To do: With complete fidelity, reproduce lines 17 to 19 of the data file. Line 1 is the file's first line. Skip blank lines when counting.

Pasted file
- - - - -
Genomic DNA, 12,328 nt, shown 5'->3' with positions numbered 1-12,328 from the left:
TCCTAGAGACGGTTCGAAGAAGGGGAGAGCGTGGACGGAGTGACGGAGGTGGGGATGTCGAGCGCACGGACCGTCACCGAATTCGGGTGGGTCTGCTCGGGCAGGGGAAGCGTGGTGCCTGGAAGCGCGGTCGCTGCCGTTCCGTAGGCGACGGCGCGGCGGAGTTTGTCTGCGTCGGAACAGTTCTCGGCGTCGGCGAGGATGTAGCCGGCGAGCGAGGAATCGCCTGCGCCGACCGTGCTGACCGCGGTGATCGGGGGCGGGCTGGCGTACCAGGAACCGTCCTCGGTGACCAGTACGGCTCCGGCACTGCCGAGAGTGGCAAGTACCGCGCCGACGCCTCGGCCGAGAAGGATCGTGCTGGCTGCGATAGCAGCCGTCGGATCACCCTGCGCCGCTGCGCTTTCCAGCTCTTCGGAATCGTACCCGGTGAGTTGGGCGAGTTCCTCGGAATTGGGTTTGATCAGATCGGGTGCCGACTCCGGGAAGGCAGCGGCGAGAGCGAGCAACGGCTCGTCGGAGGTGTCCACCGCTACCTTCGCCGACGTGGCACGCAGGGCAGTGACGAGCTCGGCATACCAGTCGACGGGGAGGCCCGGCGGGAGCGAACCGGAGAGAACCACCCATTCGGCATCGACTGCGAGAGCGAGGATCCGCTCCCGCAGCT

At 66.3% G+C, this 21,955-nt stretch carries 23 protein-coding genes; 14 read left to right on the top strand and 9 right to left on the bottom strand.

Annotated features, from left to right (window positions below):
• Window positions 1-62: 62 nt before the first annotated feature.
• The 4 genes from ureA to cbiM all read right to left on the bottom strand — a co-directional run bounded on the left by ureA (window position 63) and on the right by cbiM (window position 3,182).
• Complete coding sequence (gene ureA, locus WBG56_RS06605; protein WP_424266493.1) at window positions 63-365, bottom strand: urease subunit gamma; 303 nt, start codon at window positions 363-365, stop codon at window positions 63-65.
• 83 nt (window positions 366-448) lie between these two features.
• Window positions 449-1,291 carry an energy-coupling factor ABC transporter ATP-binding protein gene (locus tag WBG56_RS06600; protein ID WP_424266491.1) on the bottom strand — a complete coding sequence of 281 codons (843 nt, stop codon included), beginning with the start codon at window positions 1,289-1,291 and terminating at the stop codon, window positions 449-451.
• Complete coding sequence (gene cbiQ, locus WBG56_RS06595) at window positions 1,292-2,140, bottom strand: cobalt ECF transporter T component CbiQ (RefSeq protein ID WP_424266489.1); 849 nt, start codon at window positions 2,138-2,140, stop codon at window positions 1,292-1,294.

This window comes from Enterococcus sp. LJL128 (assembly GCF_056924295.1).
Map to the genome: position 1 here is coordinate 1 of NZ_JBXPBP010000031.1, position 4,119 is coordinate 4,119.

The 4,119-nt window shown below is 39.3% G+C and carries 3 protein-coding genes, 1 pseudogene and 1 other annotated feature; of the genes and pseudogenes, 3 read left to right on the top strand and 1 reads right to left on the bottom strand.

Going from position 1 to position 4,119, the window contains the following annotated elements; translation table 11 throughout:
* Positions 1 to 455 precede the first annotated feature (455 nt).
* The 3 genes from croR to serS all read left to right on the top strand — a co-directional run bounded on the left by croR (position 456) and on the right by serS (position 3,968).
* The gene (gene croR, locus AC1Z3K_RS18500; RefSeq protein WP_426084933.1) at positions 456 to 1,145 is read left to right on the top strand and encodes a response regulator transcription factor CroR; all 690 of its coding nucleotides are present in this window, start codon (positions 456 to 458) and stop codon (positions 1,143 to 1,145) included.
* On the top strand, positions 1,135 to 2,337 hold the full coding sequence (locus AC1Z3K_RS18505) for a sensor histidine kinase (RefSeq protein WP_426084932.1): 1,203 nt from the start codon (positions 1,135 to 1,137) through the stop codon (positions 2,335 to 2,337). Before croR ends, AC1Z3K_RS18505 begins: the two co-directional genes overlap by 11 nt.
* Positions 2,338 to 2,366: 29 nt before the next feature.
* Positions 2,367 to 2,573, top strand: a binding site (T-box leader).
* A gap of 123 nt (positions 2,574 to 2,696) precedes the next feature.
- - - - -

* The gene (gene croR, locus AC1Z3K_RS18500; RefSeq protein WP_426084933.1) at positions 456 to 1,145 is read left to right on the top strand and encodes a response regulator transcription factor CroR; all 690 of its coding nucleotides are present in this window, start codon (positions 456 to 458) and stop codon (positions 1,143 to 1,145) included.
* On the top strand, positions 1,135 to 2,337 hold the full coding sequence (locus AC1Z3K_RS18505) for a sensor histidine kinase (RefSeq protein WP_426084932.1): 1,203 nt from the start codon (positions 1,135 to 1,137) through the stop codon (positions 2,335 to 2,337). Before croR ends, AC1Z3K_RS18505 begins: the two co-directional genes overlap by 11 nt.
* Positions 2,338 to 2,366: 29 nt before the next feature.